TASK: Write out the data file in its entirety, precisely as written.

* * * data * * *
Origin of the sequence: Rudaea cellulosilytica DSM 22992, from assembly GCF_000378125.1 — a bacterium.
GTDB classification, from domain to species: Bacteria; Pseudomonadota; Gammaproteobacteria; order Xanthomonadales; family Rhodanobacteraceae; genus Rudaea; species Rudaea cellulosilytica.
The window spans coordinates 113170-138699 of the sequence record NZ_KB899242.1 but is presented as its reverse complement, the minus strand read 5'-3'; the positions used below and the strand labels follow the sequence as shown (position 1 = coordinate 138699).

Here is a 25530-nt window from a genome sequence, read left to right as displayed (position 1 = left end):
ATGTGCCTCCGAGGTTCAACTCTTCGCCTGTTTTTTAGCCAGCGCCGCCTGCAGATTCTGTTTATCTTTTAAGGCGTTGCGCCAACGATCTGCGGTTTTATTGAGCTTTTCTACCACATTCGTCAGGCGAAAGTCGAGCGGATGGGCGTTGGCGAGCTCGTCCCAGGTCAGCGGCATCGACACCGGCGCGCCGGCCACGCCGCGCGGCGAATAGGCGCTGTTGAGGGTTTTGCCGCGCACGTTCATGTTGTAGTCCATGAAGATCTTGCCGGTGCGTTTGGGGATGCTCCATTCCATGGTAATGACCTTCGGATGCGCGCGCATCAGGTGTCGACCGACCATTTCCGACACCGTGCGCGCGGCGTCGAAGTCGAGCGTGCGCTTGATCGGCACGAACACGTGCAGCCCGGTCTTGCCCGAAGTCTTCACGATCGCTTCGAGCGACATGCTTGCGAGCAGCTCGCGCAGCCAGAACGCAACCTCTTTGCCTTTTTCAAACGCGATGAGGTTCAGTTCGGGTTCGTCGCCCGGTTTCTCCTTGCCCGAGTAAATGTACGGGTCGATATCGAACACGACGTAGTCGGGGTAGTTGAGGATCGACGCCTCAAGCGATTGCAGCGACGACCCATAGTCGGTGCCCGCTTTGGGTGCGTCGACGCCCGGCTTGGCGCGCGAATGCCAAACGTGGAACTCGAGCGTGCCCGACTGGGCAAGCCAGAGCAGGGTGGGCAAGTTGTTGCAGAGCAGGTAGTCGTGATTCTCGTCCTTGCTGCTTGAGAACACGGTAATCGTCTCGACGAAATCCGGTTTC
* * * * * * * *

Origin of the sequence: Rudaea cellulosilytica DSM 22992, from assembly GCF_000378125.1 — a bacterium.
GTDB classification, from domain to species: Bacteria; Pseudomonadota; Gammaproteobacteria; order Xanthomonadales; family Rhodanobacteraceae; genus Rudaea; species Rudaea cellulosilytica.
The window spans coordinates 113170-138699 of the sequence record NZ_KB899242.1 but is presented as its reverse complement, the minus strand read 5'-3'; the positions used below and the strand labels follow the sequence as shown (position 1 = coordinate 138699).

Here is a 25530-nt window from a genome sequence, read left to right as displayed (position 1 = left end):
ATGTGCCTCCGAGGTTCAACTCTTCGCCTGTTTTTTAGCCAGCGCCGCCTGCAGATTCTGTTTATCTTTTAAGGCGTTGCGCCAACGATCTGCGGTTTTATTGAGCTTTTCTACCACATTCGTCAGGCGAAAGTCGAGCGGATGGGCGTTGGCGAGCTCGTCCCAGGTCAGCGGCATCGACACCGGCGCGCCGGCCACGCCGCGCGGCGAATAGGCGCTGTTGAGGGTTTTGCCGCGCACGTTCATGTTGTAGTCCATGAAGATCTTGCCGGTGCGTTTGGGGATGCTCCATTCCATGGTAATGACCTTCGGATGCGCGCGCATCAGGTGTCGACCGACCATTTCCGACACCGTGCGCGCGGCGTCGAAGTCGAGCGTGCGCTTGATCGGCACGAACACGTGCAGCCCGGTCTTGCCCGAAGTCTTCACGATCGCTTCGAGCGACATGCTTGCGAGCAGCTCGCGCAGCCAGAACGCAACCTCTTTGCCTTTTTCAAACGCGATGAGGTTCAGTTCGGGTTCGTCGCCCGGTTTCTCCTTGCCCGAGTAAATGTACGGGTCGATATCGAACACGACGTAGTCGGGGTAGTTGAGGATCGACGCCTCAAGCGATTGCAGCGACGACCCATAGTCGGTGCCCGCTTTGGGTGCGTCGACGCCCGGCTTGGCGCGCGAATGCCAAACGTGGAACTCGAGCGTGCCCGACTGGGCAAGCCAGAGCAGGGTGGGCAAGTTGTTGCAGAGCAGGTAGTCGTGATTCTCGTCCTTGCTGCTTGAGAACACGGTAATCGTCTCGACGAAATCCGGTTTC